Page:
In some embodiments, the docking station 400 provides a closed loop control system that can sense and detect the presence of the COPA device 100 at various stages of use and/or storage and provide corresponding feedback and/or alerts to the user, caregiver, doctor, and/or pharmacy. For example, the indicators 440 may be configured to indicate that the COPA device 100 is within proximity of the docking station 400, properly docked within the docking station 400, improperly docked within the docking station 400, charging, fully charged, transferring data, operating properly, operating improperly, and/or other status indications. In some embodiments, the docking station 400 may include a sound generation component (e.g., a speaker) that can generate various tones and/or vibrations to indicate a current status, including the proximity or docking of the COPA device 100, charging activities, and/or communication activities. In some embodiments, the docking station 400 can be in communication with a computing device such as a smartphone, tablet, or computer (e.g., via a wireless transceiver 420 or via a wired connection) and may send the feedback and/or alerts (as well as logs of prescription administration activities obtained from the COPA device 100) to a COPA smartphone or tablet application.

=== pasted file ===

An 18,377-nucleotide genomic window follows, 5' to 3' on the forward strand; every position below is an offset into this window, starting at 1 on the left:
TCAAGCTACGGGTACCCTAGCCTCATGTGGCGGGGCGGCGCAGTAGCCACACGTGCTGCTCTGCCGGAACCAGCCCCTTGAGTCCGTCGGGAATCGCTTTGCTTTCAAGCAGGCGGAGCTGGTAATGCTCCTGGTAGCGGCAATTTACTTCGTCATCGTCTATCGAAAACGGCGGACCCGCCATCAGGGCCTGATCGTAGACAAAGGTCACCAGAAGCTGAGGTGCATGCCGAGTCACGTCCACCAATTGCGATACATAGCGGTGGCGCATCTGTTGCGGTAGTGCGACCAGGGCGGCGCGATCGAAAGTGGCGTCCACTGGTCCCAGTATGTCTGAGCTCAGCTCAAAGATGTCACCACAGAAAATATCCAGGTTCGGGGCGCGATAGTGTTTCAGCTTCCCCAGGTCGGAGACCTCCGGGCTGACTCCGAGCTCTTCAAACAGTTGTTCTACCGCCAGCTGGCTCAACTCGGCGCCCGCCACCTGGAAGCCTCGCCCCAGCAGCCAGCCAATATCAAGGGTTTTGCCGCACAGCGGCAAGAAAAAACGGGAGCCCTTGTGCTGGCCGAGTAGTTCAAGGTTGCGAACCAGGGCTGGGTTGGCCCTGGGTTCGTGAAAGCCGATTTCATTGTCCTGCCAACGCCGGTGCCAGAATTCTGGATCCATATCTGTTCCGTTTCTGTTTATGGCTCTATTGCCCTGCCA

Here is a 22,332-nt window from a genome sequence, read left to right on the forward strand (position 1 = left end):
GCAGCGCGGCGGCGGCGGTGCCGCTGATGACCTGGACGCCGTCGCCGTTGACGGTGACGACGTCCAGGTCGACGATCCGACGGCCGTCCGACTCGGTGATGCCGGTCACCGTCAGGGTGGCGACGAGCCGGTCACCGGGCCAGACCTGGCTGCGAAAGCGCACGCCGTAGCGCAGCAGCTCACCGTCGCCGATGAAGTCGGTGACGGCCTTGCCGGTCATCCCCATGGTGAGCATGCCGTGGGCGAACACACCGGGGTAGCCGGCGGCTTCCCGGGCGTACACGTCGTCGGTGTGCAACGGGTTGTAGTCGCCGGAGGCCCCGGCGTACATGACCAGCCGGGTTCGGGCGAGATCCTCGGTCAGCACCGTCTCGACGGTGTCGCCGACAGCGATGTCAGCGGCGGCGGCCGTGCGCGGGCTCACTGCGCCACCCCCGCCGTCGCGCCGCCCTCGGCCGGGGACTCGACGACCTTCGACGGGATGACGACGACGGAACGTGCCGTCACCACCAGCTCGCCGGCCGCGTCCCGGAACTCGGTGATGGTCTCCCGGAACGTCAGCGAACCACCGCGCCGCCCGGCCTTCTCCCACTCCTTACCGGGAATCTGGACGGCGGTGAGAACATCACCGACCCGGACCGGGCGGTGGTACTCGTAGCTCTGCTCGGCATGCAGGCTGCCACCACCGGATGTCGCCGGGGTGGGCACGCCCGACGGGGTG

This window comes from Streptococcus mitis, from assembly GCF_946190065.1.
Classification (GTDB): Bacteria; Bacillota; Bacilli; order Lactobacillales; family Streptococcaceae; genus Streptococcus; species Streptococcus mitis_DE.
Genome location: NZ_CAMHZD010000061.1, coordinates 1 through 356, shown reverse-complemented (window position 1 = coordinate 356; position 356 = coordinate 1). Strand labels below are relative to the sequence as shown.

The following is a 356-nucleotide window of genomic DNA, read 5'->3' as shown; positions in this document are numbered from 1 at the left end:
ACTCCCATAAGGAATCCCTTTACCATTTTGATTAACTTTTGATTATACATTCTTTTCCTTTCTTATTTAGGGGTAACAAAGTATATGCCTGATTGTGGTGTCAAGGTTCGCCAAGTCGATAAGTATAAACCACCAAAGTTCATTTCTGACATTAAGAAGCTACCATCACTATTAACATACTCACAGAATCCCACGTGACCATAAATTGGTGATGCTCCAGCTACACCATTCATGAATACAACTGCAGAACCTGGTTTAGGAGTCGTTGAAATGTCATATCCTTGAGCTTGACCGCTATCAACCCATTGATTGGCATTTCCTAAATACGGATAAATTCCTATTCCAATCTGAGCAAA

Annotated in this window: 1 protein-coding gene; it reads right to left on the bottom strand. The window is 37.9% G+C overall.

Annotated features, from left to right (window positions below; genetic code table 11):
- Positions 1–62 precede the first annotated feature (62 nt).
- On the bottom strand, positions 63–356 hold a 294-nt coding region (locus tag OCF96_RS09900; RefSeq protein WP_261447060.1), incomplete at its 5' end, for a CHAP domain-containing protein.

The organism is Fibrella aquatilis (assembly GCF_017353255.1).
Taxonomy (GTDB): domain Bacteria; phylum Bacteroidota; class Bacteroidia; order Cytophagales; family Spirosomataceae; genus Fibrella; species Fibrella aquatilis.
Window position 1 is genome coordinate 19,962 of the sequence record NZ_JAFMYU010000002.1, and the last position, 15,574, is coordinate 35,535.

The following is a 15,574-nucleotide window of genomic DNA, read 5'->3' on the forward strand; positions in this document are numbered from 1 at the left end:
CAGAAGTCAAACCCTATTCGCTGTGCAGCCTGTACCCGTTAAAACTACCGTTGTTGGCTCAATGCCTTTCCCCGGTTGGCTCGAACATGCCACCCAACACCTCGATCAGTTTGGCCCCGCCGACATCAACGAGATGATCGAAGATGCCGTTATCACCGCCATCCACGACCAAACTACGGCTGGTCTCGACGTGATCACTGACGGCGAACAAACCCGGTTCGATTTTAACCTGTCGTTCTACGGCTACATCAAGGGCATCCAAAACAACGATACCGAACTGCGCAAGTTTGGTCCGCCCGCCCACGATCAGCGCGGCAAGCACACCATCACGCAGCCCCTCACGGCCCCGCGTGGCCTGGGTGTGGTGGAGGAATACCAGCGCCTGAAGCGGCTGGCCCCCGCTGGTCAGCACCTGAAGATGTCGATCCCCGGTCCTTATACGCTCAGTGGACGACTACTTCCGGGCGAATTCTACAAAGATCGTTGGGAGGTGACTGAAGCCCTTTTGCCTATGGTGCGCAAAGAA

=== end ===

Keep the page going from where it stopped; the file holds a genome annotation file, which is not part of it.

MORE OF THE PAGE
The COPA device 100 may be placed in the docking station 400 between dosages for storage, charging, and/or communication as needed (e.g., multiple times per day, daily, nightly, weekly, etc.). The charging and/or power needs of the COPA device 100, including the prescription dispensing unit 120, may be minimal since the operations associated with dispensing the medications may typically span short durations (e.g., 1 minute or less). In addition to charging and wireless communications, the docking station 400 may help prevent the COPA device 100 from being lost, misplaced, or damaged. For example, the docking station 400 may further include locking mechanisms to provide additional protocols for matching the COPA device 100 to an intended user. In an embodiment, the docking station 400 may include a thumbprint or optical scanning component configured to unlock or release the COPA device 100 based on a thumbprint verification against the intended user's thumbprint or any other biological markings.